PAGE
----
Award-winning graphic novel “Maus” by Art Spiegelman, which depicts the atrocities experienced by Jews imprisoned in Nazi concentration camps, topped Amazon’s best-seller list over the weekend in the aftermath of a Tennessee school district’s unanimous vote to remove it from middle school curricula.
As of Monday morning, “The Complete Maus” held the No. 2 spot among Amazon’s best sellers in books. “Maus I,” an earlier published book that is the first part of “The Complete Maus,” was also the No. 3 best-selling book on Amazon.
In the category of comics and graphic novels, four editions of “Maus,” in hardcover and paperback versions, were in the top five bestsellers on Amazon as of Monday morning.
“Maus,” which won a Pulitzer Prize in 1992, draws from Spiegelman’s parents’ experiences in a Nazi concentration camp. It depicts Jews as mice and cats as Nazis.
The surge in sales of “Maus” comes days after a blog post drew attention to the McMinn County School Board’s unanimous Jan. 10 vote to remove the graphic novel by Spiegelman from its eighth-grade language arts curriculum. According to minutes of the board meeting, members claimed to be concerned about profanity and images depicting nudity in the book.
“There is some rough, objectionable language in this book and knowing that and hearing from many of you and discussing it, two or three of you came by my office to discuss that,” Director of Schools Lee Parkison said, according to the board meeting minutes.
Shortly after the board’s vote drew public attention, Spiegelman expressed his disgust with the move during a series of media interviews.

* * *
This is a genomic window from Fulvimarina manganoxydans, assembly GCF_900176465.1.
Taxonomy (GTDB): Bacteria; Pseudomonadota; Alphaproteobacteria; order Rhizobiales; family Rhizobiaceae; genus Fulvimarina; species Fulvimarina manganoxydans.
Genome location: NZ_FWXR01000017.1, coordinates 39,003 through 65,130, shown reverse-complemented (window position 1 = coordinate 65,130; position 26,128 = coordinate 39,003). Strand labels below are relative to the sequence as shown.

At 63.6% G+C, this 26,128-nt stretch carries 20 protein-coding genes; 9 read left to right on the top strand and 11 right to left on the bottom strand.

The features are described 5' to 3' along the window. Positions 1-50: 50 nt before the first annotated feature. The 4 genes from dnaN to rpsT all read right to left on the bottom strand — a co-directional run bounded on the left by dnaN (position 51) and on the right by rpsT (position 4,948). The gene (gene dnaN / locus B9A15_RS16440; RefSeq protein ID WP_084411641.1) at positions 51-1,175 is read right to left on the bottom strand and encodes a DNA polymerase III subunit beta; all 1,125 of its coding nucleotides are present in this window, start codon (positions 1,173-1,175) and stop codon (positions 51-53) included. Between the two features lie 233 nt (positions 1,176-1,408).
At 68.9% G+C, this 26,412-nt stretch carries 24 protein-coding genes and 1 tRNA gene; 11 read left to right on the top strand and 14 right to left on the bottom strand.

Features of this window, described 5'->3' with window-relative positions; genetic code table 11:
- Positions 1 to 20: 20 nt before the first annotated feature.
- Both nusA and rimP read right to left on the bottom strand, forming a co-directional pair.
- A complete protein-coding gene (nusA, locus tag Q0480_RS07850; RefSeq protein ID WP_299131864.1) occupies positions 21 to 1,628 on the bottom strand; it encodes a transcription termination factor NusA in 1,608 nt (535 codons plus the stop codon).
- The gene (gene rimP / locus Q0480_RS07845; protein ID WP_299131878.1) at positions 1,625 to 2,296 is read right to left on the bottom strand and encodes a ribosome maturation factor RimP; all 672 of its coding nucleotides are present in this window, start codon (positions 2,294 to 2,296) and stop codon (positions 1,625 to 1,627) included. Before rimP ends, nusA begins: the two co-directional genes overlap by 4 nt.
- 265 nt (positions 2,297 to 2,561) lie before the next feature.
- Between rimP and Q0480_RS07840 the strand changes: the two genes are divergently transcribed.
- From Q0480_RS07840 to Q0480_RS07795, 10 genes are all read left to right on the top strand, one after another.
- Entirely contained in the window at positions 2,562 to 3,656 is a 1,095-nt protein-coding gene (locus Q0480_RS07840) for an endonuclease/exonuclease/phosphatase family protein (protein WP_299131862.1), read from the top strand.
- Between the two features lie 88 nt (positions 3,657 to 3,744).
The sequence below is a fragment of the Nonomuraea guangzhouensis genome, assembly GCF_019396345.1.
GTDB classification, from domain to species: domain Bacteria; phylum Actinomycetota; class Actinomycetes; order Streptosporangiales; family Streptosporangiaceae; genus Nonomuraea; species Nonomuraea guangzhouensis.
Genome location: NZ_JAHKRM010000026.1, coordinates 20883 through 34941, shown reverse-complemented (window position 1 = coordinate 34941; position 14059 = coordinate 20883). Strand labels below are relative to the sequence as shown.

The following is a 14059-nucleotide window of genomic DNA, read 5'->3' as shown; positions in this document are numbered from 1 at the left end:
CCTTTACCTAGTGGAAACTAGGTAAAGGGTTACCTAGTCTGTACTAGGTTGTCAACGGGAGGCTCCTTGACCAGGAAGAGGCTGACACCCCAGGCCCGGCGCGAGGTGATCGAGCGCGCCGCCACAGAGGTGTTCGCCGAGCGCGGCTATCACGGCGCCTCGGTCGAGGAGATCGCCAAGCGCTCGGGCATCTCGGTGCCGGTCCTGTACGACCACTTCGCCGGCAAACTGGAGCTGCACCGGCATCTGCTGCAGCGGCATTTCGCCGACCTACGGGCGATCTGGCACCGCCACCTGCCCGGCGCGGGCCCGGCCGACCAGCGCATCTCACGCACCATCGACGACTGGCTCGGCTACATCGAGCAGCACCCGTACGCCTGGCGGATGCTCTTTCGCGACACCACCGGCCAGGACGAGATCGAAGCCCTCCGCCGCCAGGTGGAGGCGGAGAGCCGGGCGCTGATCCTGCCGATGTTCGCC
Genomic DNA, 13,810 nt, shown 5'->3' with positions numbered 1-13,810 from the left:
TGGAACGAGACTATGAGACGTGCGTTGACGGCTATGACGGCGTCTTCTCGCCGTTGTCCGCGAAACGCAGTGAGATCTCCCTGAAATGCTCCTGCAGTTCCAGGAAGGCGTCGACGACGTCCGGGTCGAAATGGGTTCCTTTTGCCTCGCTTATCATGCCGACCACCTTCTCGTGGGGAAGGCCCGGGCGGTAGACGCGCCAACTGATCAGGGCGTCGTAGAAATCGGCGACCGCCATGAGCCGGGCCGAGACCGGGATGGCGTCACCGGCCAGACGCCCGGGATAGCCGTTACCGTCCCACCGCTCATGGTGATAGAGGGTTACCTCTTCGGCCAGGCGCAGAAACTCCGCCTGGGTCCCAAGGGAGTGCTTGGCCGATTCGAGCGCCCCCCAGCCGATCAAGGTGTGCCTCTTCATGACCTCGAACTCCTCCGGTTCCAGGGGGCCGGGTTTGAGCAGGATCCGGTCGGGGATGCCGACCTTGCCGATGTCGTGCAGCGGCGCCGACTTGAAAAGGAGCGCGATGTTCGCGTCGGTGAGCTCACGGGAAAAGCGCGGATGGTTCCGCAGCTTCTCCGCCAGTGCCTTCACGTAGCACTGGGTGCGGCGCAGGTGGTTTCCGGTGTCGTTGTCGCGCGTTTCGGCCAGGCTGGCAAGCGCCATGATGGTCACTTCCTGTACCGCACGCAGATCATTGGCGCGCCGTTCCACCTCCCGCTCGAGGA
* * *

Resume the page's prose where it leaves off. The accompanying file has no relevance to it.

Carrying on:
After telling CNBC that he is “kind of baffled” by the vote to bar his book, Spiegelman descried the school board’s vote as “Orwellian.” Spiegelman said that he doesn’t buy board members’ complaints about some profanity — instead, he believes that it is cover for discomfort with teaching the murder of Jews by Nazis.
“I think they’re so myopic in their focus and they’re so afraid of what’s implied and having to defend the decision to teach ‘Maus’ as part of the curriculum that it led to this kind of daffily myopic response,” Spiegelman told CNN.
Spiegelman, however, also expressed gratitude for his book having a “second life as an anti-fascist tool” in an interview with the Washington Post last week.
Spiegelman acknowledged to the Post that the Tennessee school board’s vote isn’t an anomaly: There is “at least one part of our political spectrum that seems to be very enthusiastic about” banning books, he observed.
“It’s part of a continuum, and just a harbinger of things to come,” he added.
“This is a red alert. It’s not just: ‘How dare they deny the Holocaust?’” Spiegelman told the Post. “They’ll deny anything.”
“Maus” is among the growing number of books that school boards across the country have moved to remove from libraries and curricula, or outright ban. Many of the books being yanked from schools depict the experiences of marginalized people. Throughout last year, videos of outraged parents at school board meetings complaining about so-called “pornographic” material in books, excerpts of which circulated context-free in reactionary online forums. The parents who came to board meetings to air their grievances were often seen in videos cherry-picking quotes they find objectionable from beloved books.
Legislation to ban books in schools with so-called “sexually explicit” content has since ramped up on the state and local level. While Virginia Gov. Glenn Youngkin (R) made parental involvement in education as a central pillar of his campaign, Texas Gov. Greg Abbott (R) directed the Texas Education Agency in November to produce statewide standards banning “obscene content” in public schools and to investigate “pornographic” materials in public schools.
But despite the supposed outrage that books like “Maus” have prompted, school bans on books that center on the experiences of marginalized people appear to ultimately have the opposite effect: an increase in supply and demand to read the book and learn from it.